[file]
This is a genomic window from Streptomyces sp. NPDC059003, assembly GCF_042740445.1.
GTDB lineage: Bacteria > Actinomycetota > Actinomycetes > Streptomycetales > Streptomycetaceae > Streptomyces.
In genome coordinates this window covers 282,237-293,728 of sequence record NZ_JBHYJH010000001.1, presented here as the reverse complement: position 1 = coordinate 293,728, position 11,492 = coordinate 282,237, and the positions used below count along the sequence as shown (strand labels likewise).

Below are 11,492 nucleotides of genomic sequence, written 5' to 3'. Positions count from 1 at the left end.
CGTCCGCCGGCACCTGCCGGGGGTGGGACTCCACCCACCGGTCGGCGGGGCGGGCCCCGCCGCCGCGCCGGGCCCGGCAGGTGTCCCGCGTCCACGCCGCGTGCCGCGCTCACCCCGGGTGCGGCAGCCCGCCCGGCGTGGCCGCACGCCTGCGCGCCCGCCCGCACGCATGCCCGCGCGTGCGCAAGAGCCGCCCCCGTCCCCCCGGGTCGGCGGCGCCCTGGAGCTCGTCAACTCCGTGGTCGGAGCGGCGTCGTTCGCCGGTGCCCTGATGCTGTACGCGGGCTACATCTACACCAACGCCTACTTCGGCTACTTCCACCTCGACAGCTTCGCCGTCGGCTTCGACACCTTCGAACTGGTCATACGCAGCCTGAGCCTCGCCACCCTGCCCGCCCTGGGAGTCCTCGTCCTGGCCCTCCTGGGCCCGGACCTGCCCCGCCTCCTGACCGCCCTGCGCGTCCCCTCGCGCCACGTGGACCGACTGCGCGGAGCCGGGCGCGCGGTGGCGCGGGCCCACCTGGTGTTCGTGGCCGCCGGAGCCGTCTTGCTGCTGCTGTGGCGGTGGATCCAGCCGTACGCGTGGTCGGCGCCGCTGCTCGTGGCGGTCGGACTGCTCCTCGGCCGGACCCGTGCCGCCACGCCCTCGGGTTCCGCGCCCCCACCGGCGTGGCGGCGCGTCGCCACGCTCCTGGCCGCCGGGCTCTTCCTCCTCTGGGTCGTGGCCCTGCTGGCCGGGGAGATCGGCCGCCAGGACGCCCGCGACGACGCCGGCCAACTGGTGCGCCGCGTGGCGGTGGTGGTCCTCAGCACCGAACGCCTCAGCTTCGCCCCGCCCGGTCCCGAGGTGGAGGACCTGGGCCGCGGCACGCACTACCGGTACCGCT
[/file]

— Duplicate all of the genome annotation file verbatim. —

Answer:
This is a genomic window from Streptomyces sp. NPDC059003, assembly GCF_042740445.1.
GTDB lineage: Bacteria > Actinomycetota > Actinomycetes > Streptomycetales > Streptomycetaceae > Streptomyces.
In genome coordinates this window covers 282,237-293,728 of sequence record NZ_JBHYJH010000001.1, presented here as the reverse complement: position 1 = coordinate 293,728, position 11,492 = coordinate 282,237, and the positions used below count along the sequence as shown (strand labels likewise).

Below are 11,492 nucleotides of genomic sequence, written 5' to 3'. Positions count from 1 at the left end.
CGTCCGCCGGCACCTGCCGGGGGTGGGACTCCACCCACCGGTCGGCGGGGCGGGCCCCGCCGCCGCGCCGGGCCCGGCAGGTGTCCCGCGTCCACGCCGCGTGCCGCGCTCACCCCGGGTGCGGCAGCCCGCCCGGCGTGGCCGCACGCCTGCGCGCCCGCCCGCACGCATGCCCGCGCGTGCGCAAGAGCCGCCCCCGTCCCCCCGGGTCGGCGGCGCCCTGGAGCTCGTCAACTCCGTGGTCGGAGCGGCGTCGTTCGCCGGTGCCCTGATGCTGTACGCGGGCTACATCTACACCAACGCCTACTTCGGCTACTTCCACCTCGACAGCTTCGCCGTCGGCTTCGACACCTTCGAACTGGTCATACGCAGCCTGAGCCTCGCCACCCTGCCCGCCCTGGGAGTCCTCGTCCTGGCCCTCCTGGGCCCGGACCTGCCCCGCCTCCTGACCGCCCTGCGCGTCCCCTCGCGCCACGTGGACCGACTGCGCGGAGCCGGGCGCGCGGTGGCGCGGGCCCACCTGGTGTTCGTGGCCGCCGGAGCCGTCTTGCTGCTGCTGTGGCGGTGGATCCAGCCGTACGCGTGGTCGGCGCCGCTGCTCGTGGCGGTCGGACTGCTCCTCGGCCGGACCCGTGCCGCCACGCCCTCGGGTTCCGCGCCCCCACCGGCGTGGCGGCGCGTCGCCACGCTCCTGGCCGCCGGGCTCTTCCTCCTCTGGGTCGTGGCCCTGCTGGCCGGGGAGATCGGCCGCCAGGACGCCCGCGACGACGCCGGCCAACTGGTGCGCCGCGTGGCGGTGGTGGTCCTCAGCACCGAACGCCTCAGCTTCGCCCCGCCCGGTCCCGAGGTGGAGGACCTGGGCCGCGGCACGCACTACCGGTACCGCT